(Reuters) – The United States will present a draft resolution to the U.N. Security Council on Wednesday asking it to unfreeze $1.5 billion in Libyan assets for humanitarian needs, a council diplomat said.
The diplomat, who spoke to Reuters on condition of anonymity, said he did not expect a vote on the resolution on Wednesday. The funds, he added, were needed for fuel and other emergency items and would not be used for military activities.
“It’s for urgent humanitarian needs in Libya,” the diplomat said.
White House spokesman Josh Earnest told a media briefing the Obama administration was working to free up $1.5 billion “to provide some humanitarian assistance and to provide some support to the TNC (Transitional National Council) rebel group.
The diplomat said the decision to submit a draft resolution came after the Security Council’s Libya sanctions committee failed to act on an Aug. 8 request from the United States to unfreeze the assets, which are subject to U.N. sanctions imposed on Libya earlier this year.
U.N. sanctions committees work on the basis of consensus, which means all 15 Security Council members have a virtual veto. The diplomat said South Africa was objecting to the unfreezing of Libyan assets.
Another diplomat said U.S. and South African officials were discussing the issue.
A third diplomat said, however, that South Africa was not alone in its objections. Russia and others had reservations about the proposal, the diplomat said.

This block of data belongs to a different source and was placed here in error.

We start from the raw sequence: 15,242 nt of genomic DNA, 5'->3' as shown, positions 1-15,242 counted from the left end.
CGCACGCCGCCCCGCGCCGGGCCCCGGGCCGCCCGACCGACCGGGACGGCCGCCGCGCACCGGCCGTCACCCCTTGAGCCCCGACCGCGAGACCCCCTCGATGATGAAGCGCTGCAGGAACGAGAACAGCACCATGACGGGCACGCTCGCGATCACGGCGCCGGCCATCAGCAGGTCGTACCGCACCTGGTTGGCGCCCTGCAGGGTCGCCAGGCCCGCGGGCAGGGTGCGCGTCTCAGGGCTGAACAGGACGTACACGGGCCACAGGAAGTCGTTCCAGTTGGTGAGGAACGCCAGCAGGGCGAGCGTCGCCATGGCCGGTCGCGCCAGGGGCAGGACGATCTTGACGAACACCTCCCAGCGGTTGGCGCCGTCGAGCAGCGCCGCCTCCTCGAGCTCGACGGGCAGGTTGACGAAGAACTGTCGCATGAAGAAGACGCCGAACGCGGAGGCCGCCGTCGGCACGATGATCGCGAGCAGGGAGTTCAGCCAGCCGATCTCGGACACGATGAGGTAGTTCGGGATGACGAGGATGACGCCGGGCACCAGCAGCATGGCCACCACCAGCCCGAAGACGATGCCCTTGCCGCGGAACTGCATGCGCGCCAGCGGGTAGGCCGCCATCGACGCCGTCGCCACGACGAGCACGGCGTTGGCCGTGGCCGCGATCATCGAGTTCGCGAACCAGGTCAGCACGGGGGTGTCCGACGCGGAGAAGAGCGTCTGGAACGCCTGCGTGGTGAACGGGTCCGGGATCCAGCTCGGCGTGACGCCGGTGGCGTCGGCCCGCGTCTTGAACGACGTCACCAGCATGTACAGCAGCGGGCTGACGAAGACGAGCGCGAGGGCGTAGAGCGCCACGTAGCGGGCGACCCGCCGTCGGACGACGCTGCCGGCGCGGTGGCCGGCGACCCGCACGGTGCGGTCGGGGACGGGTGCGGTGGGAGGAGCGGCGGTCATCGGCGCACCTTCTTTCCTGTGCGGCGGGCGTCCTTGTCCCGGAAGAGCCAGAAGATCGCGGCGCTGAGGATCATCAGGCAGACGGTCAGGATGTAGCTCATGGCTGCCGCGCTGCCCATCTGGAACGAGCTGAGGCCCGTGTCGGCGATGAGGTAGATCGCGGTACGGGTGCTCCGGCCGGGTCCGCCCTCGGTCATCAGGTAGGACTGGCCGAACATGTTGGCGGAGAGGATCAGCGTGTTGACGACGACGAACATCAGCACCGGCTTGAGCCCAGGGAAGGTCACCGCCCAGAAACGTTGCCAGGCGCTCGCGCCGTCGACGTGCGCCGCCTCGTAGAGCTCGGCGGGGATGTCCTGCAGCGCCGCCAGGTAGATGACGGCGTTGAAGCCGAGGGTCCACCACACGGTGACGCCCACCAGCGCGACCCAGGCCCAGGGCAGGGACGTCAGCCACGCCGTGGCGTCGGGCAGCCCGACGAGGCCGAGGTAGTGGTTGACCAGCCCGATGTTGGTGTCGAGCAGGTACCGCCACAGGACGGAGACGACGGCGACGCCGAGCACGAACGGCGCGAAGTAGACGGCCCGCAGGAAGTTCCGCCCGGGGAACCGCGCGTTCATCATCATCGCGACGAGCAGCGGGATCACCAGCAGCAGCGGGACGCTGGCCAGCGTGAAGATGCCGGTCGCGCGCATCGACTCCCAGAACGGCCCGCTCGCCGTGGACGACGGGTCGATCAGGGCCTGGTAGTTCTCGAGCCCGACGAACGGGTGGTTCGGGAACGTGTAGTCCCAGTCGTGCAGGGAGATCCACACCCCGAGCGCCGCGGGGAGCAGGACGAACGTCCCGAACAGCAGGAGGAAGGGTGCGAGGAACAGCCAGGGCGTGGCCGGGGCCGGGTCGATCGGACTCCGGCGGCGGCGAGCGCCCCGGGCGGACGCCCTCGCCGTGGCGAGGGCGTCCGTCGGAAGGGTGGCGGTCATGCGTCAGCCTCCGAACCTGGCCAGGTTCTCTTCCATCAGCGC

“People want to make sure that the money isn’t going to be used by one side for military action,” the diplomat said.
By presenting a resolution to the council, the United States would bypass the sanctions committee and the need for consensus on its request. Council resolutions need nine votes in favor and no vetoes from the five permanent council members to pass.
If the objections to the U.S. request are lifted in the sanctions committee, there will be no need to vote on the resolution the U.S. delegation intends to submit to the council on Wednesday, diplomats said.
If the objections remain, the U.S. delegation would call for a vote on Thursday or Friday, the first envoy said.
If South Africa were the only country to vote against a resolution, it could still pass.
The United States hopes to be able to announce the release of up to $1.5 billion to the rebels on Thursday, when Deputy Secretary of State Bill Burns attends a meeting in Istanbul of members of the Libyan Contact Group, a U.S. official said.